Thursday 18 March 2021

A Pied Wagtail ran around confidently in the Diana fountain enclosure, happy to come near because there were railings separating us and it knew I couldn't get over them.

A Wren posed grandly on the railings.

Another Wren was poking around in the leaf litter in the woodland at the foot of Buck Hill ...

... accompanied by a Moorhen. Dead leaves attract all manner of insects and small invertebrates and are a precious resource, yet the park management insists on quite unnecessarily blowing them out of the shrubberies.

A Song Thrush looked for worms in the grass beside Rotten Row.

The male Nuthatch reappeared in the yew tree in the leaf yard.

There are now two Blue Tits that follows us down the east side of the Long Water expecting pine nuts.

There were still seven Egyptian goslings at the Henry Moore sculpture, but the hungry Carrion Crows had their eyes on them. The gander chased off a Jackdaw and a crow.

There are often a lot of Jackdaws here now. I don't think they present much of a threat to goslings, though the larger crows certainly do.

The dominant male Mute Swan at the west end of the Serpentine was being his usual violent self.

The long running contest between the two male swans at the island may have been settled. One was sitting on the shore arranging twigs to make a nest.

Two teenage swans were enjoying a bit of puppy love on the Long Water. They won't try to breed until they're at least two years old.

Paul took this splendid picture of a female Kestrel at Richmond Park, perfectly camouflaged in a dead tree.

Tom was at Rainham Marshes, where he got a fine shot of a male Bearded Tit with a comedy villain moustache ...

and at Belhus Woods Country Park close by, where he saw a Red Kite.


  1. That female Kestrel is such a beauty!
    The Bearded Tit looks every inch the villain, including wearing a suitable expression.

    No wonder the Wren is striking such a regal pose. A long time ago they were kings of all birds, after all.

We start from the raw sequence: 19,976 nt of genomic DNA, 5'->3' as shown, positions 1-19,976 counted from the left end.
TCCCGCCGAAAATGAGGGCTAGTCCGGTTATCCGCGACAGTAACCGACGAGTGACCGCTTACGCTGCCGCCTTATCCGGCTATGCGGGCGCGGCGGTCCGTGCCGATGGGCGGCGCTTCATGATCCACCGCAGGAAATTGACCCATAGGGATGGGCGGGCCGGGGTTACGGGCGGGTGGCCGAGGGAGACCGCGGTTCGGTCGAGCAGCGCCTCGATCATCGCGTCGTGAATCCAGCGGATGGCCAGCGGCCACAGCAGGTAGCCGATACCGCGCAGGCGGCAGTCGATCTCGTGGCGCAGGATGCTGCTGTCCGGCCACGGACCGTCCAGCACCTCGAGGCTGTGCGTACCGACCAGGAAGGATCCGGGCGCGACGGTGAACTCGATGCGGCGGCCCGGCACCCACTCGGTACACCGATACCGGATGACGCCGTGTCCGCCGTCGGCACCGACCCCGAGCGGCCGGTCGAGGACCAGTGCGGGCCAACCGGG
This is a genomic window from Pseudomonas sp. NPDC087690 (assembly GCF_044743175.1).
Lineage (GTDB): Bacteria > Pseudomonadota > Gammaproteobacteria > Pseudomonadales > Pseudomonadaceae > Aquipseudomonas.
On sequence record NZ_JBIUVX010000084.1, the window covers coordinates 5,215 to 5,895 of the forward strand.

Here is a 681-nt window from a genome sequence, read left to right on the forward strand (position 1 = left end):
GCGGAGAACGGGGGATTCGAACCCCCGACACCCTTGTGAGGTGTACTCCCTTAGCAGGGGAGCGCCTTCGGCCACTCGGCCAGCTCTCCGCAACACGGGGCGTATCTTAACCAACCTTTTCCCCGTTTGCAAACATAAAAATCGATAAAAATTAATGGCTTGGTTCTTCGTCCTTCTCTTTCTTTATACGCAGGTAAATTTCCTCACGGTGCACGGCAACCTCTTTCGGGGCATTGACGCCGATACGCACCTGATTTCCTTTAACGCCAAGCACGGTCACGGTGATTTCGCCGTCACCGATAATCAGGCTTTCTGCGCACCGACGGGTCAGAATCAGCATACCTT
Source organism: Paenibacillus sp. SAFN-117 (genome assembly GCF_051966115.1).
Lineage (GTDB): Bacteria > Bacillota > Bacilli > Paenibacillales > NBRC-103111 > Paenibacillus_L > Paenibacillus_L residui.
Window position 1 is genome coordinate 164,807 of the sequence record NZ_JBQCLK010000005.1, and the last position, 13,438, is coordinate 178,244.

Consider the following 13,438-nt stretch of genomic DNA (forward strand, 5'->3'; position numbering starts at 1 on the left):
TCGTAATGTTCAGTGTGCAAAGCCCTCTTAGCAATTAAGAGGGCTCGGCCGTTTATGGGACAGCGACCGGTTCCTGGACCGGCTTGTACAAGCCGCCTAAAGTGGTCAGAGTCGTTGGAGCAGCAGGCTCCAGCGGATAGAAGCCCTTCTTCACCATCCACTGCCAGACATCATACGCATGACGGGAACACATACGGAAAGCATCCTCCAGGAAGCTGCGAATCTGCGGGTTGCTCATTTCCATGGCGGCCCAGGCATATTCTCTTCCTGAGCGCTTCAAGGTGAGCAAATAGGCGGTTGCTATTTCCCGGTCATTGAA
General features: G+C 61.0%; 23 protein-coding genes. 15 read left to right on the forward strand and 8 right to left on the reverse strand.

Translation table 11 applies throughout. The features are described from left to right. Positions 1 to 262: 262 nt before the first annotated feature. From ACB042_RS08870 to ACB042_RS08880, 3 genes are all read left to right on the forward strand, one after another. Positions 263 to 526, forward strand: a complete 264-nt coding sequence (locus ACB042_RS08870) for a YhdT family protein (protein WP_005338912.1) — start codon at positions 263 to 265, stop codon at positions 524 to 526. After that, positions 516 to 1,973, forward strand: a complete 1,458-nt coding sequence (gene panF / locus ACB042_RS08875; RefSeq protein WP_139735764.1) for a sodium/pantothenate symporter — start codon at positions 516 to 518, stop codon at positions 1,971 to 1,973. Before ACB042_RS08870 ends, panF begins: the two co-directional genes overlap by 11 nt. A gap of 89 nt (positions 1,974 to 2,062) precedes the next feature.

1. I think the Wren got into the story of the King of the Birds by mistake -- the ancients were pretty vague about species, and translators no better. I think the true king is the Goldcrest (Regulus regulus), the smallest of Old World birds and wearing a golden crown.

  2. Great shots of the Wren & the lovely Nuthatch. Jackdaws do seem to be increasing- I do enjoy them & see them locally (many at my local patch of Ten Acre Wood). Noted that Des McKenzie saw a pair collecting nesting material on your patch yesterday. He also reported 6 Lesser Redpoll in birches near Rima (I have no idea what or where that is in the Park?). Interestingly we found a female of these locally yesterday feeding with 5 Goldfinches-it came down from a low branch in a poplar to some seedheads about 4 metres from us, so some wonderful views. The first I've seen in Perivale Park.

    1. I've seen four pairs of Jackdaws looking at nest holes, though one pair has since been pushed out by Stock Doves. Rima is the usual name for what is marked on maps as the Hudson Memorial, on the south side of the screen of trees around the Hyde Park greenhouses. Will go there now.

  3. Thanks for enlightening me Ralph about Rima.

    1. Rima is the subject of the ugly Epstein relief on the Hudson Memorial, a lumpy girl flanked by birds. W.H. Hudson is remembered as a naturalist, but his day job was writing popular romantic novels, and his Green Mansions was a bestseller. An English naturalist visits the South American rainforest, finds a 'lost' tribe, falls in love with one of them, a girl named Rima who dresses in spiders' webs and speaks the language of the birds. It ends tragically. You can read it on Project Gutenberg. I barely made it to the top of page 2.